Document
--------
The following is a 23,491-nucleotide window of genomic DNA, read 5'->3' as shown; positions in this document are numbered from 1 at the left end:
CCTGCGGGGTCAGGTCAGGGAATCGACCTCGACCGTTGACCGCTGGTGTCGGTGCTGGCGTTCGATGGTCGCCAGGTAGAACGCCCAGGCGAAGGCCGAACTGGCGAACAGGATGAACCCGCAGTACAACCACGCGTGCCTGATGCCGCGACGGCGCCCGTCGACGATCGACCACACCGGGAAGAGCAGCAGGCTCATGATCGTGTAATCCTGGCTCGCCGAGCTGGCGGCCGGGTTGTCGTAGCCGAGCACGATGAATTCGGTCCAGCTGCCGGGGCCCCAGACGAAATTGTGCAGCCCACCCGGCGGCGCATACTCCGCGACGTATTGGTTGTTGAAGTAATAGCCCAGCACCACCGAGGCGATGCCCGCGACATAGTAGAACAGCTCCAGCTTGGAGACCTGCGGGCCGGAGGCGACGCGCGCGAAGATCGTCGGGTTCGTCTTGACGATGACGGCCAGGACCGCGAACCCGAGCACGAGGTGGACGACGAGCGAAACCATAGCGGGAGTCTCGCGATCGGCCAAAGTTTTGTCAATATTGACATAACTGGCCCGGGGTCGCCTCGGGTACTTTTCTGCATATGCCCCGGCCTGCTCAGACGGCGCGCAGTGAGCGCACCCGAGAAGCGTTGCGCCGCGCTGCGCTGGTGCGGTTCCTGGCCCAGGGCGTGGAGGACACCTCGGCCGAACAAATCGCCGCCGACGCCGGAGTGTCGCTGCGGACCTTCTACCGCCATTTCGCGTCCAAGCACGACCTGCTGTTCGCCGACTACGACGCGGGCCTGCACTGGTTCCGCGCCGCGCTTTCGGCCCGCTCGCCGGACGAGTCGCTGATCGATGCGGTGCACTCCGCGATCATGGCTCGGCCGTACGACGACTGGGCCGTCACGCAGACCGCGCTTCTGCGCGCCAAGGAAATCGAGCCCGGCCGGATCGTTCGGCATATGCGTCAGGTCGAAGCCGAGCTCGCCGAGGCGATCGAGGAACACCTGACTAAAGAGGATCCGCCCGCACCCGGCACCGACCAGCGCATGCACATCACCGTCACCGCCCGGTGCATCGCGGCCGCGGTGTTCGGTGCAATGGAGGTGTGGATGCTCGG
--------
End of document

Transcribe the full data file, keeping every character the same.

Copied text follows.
The following is a 23,491-nucleotide window of genomic DNA, read 5'->3' as shown; positions in this document are numbered from 1 at the left end:
CCTGCGGGGTCAGGTCAGGGAATCGACCTCGACCGTTGACCGCTGGTGTCGGTGCTGGCGTTCGATGGTCGCCAGGTAGAACGCCCAGGCGAAGGCCGAACTGGCGAACAGGATGAACCCGCAGTACAACCACGCGTGCCTGATGCCGCGACGGCGCCCGTCGACGATCGACCACACCGGGAAGAGCAGCAGGCTCATGATCGTGTAATCCTGGCTCGCCGAGCTGGCGGCCGGGTTGTCGTAGCCGAGCACGATGAATTCGGTCCAGCTGCCGGGGCCCCAGACGAAATTGTGCAGCCCACCCGGCGGCGCATACTCCGCGACGTATTGGTTGTTGAAGTAATAGCCCAGCACCACCGAGGCGATGCCCGCGACATAGTAGAACAGCTCCAGCTTGGAGACCTGCGGGCCGGAGGCGACGCGCGCGAAGATCGTCGGGTTCGTCTTGACGATGACGGCCAGGACCGCGAACCCGAGCACGAGGTGGACGACGAGCGAAACCATAGCGGGAGTCTCGCGATCGGCCAAAGTTTTGTCAATATTGACATAACTGGCCCGGGGTCGCCTCGGGTACTTTTCTGCATATGCCCCGGCCTGCTCAGACGGCGCGCAGTGAGCGCACCCGAGAAGCGTTGCGCCGCGCTGCGCTGGTGCGGTTCCTGGCCCAGGGCGTGGAGGACACCTCGGCCGAACAAATCGCCGCCGACGCCGGAGTGTCGCTGCGGACCTTCTACCGCCATTTCGCGTCCAAGCACGACCTGCTGTTCGCCGACTACGACGCGGGCCTGCACTGGTTCCGCGCCGCGCTTTCGGCCCGCTCGCCGGACGAGTCGCTGATCGATGCGGTGCACTCCGCGATCATGGCTCGGCCGTACGACGACTGGGCCGTCACGCAGACCGCGCTTCTGCGCGCCAAGGAAATCGAGCCCGGCCGGATCGTTCGGCATATGCGTCAGGTCGAAGCCGAGCTCGCCGAGGCGATCGAGGAACACCTGACTAAAGAGGATCCGCCCGCACCCGGCACCGACCAGCGCATGCACATCACCGTCACCGCCCGGTGCATCGCGGCCGCGGTGTTCGGTGCAATGGAGGTGTGGATGCTCGG